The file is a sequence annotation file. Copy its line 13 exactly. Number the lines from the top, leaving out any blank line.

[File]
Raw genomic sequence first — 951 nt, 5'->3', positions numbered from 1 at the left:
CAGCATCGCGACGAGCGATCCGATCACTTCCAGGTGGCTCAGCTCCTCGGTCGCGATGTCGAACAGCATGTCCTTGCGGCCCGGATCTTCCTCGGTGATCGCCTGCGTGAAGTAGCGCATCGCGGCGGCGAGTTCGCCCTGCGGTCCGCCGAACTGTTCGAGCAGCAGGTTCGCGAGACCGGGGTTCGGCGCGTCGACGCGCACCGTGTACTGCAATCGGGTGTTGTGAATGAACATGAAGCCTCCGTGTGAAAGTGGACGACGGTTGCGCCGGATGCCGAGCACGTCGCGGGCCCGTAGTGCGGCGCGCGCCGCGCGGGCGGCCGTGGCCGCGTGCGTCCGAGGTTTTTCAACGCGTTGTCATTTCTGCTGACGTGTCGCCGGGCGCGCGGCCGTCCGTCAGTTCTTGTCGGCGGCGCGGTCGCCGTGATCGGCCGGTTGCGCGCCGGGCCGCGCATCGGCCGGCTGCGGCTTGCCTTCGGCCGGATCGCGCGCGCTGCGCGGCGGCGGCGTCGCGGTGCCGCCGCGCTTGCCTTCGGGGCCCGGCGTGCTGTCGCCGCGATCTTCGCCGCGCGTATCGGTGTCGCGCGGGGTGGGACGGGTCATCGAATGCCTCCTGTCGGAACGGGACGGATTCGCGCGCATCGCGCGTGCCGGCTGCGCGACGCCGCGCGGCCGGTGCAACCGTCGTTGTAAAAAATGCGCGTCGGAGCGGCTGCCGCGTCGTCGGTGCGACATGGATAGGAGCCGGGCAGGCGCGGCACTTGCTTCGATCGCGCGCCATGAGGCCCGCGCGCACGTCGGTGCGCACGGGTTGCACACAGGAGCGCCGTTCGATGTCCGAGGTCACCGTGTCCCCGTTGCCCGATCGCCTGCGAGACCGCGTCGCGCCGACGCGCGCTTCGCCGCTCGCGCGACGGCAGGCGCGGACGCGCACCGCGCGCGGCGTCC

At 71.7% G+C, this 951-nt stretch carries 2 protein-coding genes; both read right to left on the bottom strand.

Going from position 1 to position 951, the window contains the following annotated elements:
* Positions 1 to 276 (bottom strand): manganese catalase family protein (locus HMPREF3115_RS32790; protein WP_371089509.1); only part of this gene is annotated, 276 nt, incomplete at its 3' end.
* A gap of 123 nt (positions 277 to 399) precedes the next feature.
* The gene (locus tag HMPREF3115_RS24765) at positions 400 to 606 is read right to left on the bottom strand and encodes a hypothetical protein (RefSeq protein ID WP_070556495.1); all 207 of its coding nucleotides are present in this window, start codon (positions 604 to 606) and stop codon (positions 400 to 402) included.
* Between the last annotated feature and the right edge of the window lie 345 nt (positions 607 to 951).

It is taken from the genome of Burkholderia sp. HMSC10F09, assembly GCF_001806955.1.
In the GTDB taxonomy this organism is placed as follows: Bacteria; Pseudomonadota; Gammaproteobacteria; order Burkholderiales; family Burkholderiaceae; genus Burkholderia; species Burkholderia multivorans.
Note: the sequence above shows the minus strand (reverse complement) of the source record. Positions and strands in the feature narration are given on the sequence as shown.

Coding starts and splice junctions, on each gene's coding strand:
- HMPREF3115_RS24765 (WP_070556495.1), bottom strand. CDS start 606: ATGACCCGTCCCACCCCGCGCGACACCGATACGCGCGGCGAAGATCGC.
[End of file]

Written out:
- HMPREF3115_RS24765 (WP_070556495.1), bottom strand. CDS start 606: ATGACCCGTCCCACCCCGCGCGACACCGATACGCGCGGCGAAGATCGC.